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Flex 3 in Action

Book Description

New Web applications require engaging user-friendly interfaces-and the cooler, the better. With Flex 3, Web developers at any skill level can create high-quality, effective, and interactive Rich Internet Applications (RIAs) quickly and easily. Flex removes the complexity barrier from RIA development by offering sophisticated tools and a straightforward programming language so you can focus on what you want to do instead of how to do it. And now that the major components of Flex are free and open source, the cost barrier is gone, as well! Flex 3 in Action is an easy-to-follow, hands-on Flex tutorial. Chock full of examples, this book goes beyond feature coverage and helps you put Flex to work in real day-to-day tasks. You'll quickly master the Flex API and learn to apply the techniques that make your Flex applications stand out from the crowd. Interesting themes, styles, and skins? It's in there. Working with databases? You got it. Interactive forms and validation? You bet. Charting techniques to help you visualize data? Bam! The expert authors of Flex 3 in Action have one goal - to help you get down to business with Flex 3. Fast. Many Flex books are overwhelming to new users-focusing on the complexities of the language and the super-specialized subjects in the Flex eco-system; Flex 3 in Action filters out the noise and dives into on the core topics you need every day. Using numerous easy-to-understand examples, Flex 3 In Action gives you a strong foundation that you can build on as the compexity of your projects increases. And now, purchase the print edition and you'll get the Flex 3 in Action ebook and the Flex 4 in Action ebook upon its release both for free! Simply follow instructions on the insert to redeem your two free ebooks.

Table of Contents

  1. Copyright
  2. Foreword
  3. Preface
  4. Acknowledgments
  5. About this book
    1. Roadmap
    2. Code downloads and conventions
    3. Author Online
    4. About the authors
    5. About the title
    6. About the cover illustration
  6. 1. Application basics
    1. 1. Introduction to Flex
      1. 1.1. Why are web applications so prolific?
      2. 1.2. Prolific, but at a price
      3. 1.3. The RIA solution
        1. 1.3.1. They all want it all
        2. 1.3.2. RIAs to the rescue
        3. 1.3.3. How RIAs do it
      4. 1.4. The RIA contenders
        1. 1.4.1. Flex by Adobe
        2. 1.4.2. Silverlight by Microsoft
        3. 1.4.3. JavaFX by Sun Microsystems
      5. 1.5. Flex vs. web applications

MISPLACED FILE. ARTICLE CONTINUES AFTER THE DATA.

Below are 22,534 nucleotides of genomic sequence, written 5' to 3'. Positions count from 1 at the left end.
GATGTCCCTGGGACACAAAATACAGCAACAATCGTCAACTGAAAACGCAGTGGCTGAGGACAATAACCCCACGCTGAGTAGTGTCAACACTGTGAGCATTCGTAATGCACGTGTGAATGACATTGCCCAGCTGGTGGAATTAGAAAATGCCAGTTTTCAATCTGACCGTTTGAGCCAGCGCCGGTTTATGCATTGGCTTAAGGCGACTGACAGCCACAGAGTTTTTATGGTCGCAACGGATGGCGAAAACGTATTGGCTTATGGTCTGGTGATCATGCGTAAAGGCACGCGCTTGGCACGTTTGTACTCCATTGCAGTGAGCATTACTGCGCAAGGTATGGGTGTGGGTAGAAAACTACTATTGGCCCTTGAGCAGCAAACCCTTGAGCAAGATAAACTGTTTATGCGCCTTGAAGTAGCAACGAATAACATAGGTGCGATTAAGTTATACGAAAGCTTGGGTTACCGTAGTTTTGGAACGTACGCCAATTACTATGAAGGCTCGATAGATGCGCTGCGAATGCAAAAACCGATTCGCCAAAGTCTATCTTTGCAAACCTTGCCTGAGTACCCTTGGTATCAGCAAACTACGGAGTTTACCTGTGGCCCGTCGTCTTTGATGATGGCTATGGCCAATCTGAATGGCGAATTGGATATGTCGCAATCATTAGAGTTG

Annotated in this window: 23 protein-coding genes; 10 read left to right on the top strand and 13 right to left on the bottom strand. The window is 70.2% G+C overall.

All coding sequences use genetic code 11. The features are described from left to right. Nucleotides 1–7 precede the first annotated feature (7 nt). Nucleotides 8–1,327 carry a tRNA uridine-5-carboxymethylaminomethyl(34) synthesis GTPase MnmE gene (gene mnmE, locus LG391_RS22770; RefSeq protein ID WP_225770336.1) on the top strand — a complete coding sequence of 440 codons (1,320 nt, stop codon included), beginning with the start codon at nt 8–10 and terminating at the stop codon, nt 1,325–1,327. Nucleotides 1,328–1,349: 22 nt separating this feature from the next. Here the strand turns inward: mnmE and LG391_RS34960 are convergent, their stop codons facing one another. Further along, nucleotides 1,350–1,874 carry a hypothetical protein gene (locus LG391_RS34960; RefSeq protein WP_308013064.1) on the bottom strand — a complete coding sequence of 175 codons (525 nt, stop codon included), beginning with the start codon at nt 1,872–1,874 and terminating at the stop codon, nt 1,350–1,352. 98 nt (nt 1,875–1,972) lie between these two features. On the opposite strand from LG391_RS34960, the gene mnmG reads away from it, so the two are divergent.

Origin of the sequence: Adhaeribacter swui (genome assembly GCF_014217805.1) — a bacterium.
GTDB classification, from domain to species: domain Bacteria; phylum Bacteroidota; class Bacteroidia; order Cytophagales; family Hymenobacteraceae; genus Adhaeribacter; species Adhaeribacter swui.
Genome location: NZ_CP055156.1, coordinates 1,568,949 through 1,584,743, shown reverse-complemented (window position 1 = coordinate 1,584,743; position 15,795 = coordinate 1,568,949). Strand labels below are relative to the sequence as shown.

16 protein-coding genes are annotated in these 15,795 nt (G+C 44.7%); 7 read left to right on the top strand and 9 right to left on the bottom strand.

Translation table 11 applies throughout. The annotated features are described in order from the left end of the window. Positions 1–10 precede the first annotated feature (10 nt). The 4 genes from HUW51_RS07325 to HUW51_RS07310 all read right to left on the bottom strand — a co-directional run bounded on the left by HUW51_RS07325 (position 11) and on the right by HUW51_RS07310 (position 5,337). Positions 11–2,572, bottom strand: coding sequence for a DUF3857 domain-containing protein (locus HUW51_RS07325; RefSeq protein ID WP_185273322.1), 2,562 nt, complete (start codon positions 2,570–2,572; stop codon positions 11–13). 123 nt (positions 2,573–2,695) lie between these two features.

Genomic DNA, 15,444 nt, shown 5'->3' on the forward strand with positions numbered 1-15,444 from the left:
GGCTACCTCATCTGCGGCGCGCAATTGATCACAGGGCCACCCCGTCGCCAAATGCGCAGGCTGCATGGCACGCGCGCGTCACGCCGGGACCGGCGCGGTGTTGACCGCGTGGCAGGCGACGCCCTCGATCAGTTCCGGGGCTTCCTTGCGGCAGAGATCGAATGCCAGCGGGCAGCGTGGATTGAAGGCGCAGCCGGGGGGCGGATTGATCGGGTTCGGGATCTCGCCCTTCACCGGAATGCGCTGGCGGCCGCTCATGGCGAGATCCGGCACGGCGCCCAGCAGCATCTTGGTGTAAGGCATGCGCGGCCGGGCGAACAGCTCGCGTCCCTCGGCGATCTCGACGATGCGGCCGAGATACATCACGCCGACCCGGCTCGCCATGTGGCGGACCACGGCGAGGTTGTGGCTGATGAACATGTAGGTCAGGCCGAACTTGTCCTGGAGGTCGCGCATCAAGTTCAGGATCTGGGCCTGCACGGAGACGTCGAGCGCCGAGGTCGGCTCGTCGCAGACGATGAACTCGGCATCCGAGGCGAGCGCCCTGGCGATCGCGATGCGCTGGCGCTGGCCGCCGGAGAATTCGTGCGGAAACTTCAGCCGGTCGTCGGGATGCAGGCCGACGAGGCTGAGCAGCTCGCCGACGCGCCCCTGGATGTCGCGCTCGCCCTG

1. 1.5.1. Web applications are based on documents
        2. 1.5.2. The role of browsers as transfer stations and document renderers
        3. 1.5.3. RWAs—the last stand
        4. 1.5.4. Cross-platform issues
        5. 1.5.5. Where’s the richness?
        6. 1.5.6. AJAX communication limits
          1. AMF3—The Secret Weapon
        7. 1.5.7. Apples and oranges
      6. 1.6. Becoming acquainted with Flex
        1. 1.6.1. Taking advantage of Adobe Flash
          1. Why not do it in Flash?
        2. 1.6.2. Flex and JavaScript can play together
        3. 1.6.3. The Flex ecosystem
          1. A Blurb on Air
          2. A Blurb on Blazeds
        4. 1.6.4. How Flex works
          1. The Development Life Cycle
        5. 1.6.5. Events, events, events
      7. 1.7. What’s new in Flex 3
      8. 1.8. Summary
    2. 2. Getting started
      1. 2.1. Flex on the cheap
        1. 2.1.1. Setting up the compile environment
        2. 2.1.2. Setting up the editing environment
          1. Aptana Studio
        3. 2.1.3. Next steps (if you’re still interested)
          1. Another Neat Tool (ANT) + Flex ANT Tasks
          2. Things to Consider
      2. 2.2. Get serious with Flex Builder
        1. 2.2.1. Product and pricing matrix
        2. 2.2.2. Getting Flex Builder
      3. 2.3. Exploring Flex Builder
        1. Navigator (1)
        2. Source Code Editor (2)
        3. Application Outline View (3)
        4. The Wizards (4)
        5. Application Launcher (5)
        6. Bottom Pane (6)
        7. Source and Design View (7)
      4. 2.4. Views and perspectives
        1. 2.4.1. Out-of-the-box perspectives
          1. Development Perspective
          2. Debugging Perspective
          3. Profiling Perspective
        2. 2.4.2. Switching perspectives
        3. 2.4.3. Customizing perspectives
          1. Modify the Layout
          2. Add a View to the Layout
      5. 2.5. Our first project—Hello World!
        1. 2.5.1. Create the project
        2. 2.5.2. Entering code
        3. 2.5.3. Compile and run
        4. 2.5.4. Making it real
      6. 2.6. Using design mode
      7. 2.7. Built-in help
        1. 2.7.1. Object-oriented languages and their APIs
        2. 2.7.2. Accessing the API Reference
          1. Dynamic Help
          2. SHIFT+F2 Help
        3. 2.7.3. Perusing API Reference
      8. 2.8. MXML and ActionScript in a nutshell
        1. 2.8.1. The structure of MXML
        2. 2.8.2. How MXML and ActionScript relate
        3. 2.8.3. Events are handled by ActionScript
          1. Almost the Same as in Javascript
          2. Almost the Same, But Actionscript has an Event Object
      9. 2.9. Summary
    3. 3. Working with ActionScript
      1. 3.1. Comments
        1. 3.1.1. Inline comments
        2. 3.1.2. Block comments
      2. 3.2. Variables
        1. 3.2.1. Variable names
        2. 3.2.2. Strict data typing
        3. 3.2.3. Static vs. dynamic type checking
        4. 3.2.4. Primitive and complex data types
          1. Primitive Data Types
          2. Ints vs. Numbers
          3. Complex Data Types
          4. Special Data Types
      3. 3.3. Loops
        1. 3.3.1. For (starting value; valid condition; increment)
        2. 3.3.2. For (property names in array/object)
        3. 3.3.3. For each (item in array/object)
        4. 3.3.4. While (condition)
        5. 3.3.5. Do while (condition)
      4. 3.4. Conditional statements (if statements and switches)
        1. 3.4.1. If..else
        2. 3.4.2. Switch
      5. 3.5. Arrays
        1. 3.5.1. Indexed arrays